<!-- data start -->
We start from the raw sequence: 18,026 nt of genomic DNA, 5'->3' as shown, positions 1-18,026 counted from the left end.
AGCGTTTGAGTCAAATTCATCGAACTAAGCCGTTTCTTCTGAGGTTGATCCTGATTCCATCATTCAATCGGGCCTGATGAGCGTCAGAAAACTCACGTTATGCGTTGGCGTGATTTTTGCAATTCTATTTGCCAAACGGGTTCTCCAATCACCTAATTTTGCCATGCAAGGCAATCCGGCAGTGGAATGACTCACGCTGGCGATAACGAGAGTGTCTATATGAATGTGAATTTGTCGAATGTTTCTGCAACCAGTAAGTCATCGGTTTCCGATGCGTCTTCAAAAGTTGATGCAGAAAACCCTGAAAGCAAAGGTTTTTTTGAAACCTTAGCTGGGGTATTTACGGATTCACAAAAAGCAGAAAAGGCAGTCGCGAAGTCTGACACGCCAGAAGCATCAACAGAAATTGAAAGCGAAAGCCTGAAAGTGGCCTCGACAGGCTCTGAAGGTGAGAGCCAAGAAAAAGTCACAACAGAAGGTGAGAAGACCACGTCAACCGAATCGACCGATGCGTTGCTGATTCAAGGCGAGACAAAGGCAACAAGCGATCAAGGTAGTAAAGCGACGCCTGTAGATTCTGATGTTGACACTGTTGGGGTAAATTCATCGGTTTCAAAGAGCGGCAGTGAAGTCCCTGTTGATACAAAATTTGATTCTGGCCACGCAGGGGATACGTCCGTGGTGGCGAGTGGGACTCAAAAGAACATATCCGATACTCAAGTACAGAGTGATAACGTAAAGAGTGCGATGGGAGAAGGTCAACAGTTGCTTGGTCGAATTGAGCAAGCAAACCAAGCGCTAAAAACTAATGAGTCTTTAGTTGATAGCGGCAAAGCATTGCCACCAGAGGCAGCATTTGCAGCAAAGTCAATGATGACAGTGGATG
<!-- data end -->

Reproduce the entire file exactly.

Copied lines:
We start from the raw sequence: 18,026 nt of genomic DNA, 5'->3' as shown, positions 1-18,026 counted from the left end.
AGCGTTTGAGTCAAATTCATCGAACTAAGCCGTTTCTTCTGAGGTTGATCCTGATTCCATCATTCAATCGGGCCTGATGAGCGTCAGAAAACTCACGTTATGCGTTGGCGTGATTTTTGCAATTCTATTTGCCAAACGGGTTCTCCAATCACCTAATTTTGCCATGCAAGGCAATCCGGCAGTGGAATGACTCACGCTGGCGATAACGAGAGTGTCTATATGAATGTGAATTTGTCGAATGTTTCTGCAACCAGTAAGTCATCGGTTTCCGATGCGTCTTCAAAAGTTGATGCAGAAAACCCTGAAAGCAAAGGTTTTTTTGAAACCTTAGCTGGGGTATTTACGGATTCACAAAAAGCAGAAAAGGCAGTCGCGAAGTCTGACACGCCAGAAGCATCAACAGAAATTGAAAGCGAAAGCCTGAAAGTGGCCTCGACAGGCTCTGAAGGTGAGAGCCAAGAAAAAGTCACAACAGAAGGTGAGAAGACCACGTCAACCGAATCGACCGATGCGTTGCTGATTCAAGGCGAGACAAAGGCAACAAGCGATCAAGGTAGTAAAGCGACGCCTGTAGATTCTGATGTTGACACTGTTGGGGTAAATTCATCGGTTTCAAAGAGCGGCAGTGAAGTCCCTGTTGATACAAAATTTGATTCTGGCCACGCAGGGGATACGTCCGTGGTGGCGAGTGGGACTCAAAAGAACATATCCGATACTCAAGTACAGAGTGATAACGTAAAGAGTGCGATGGGAGAAGGTCAACAGTTGCTTGGTCGAATTGAGCAAGCAAACCAAGCGCTAAAAACTAATGAGTCTTTAGTTGATAGCGGCAAAGCATTGCCACCAGAGGCAGCATTTGCAGCAAAGTCAATGATGACAGTGGATG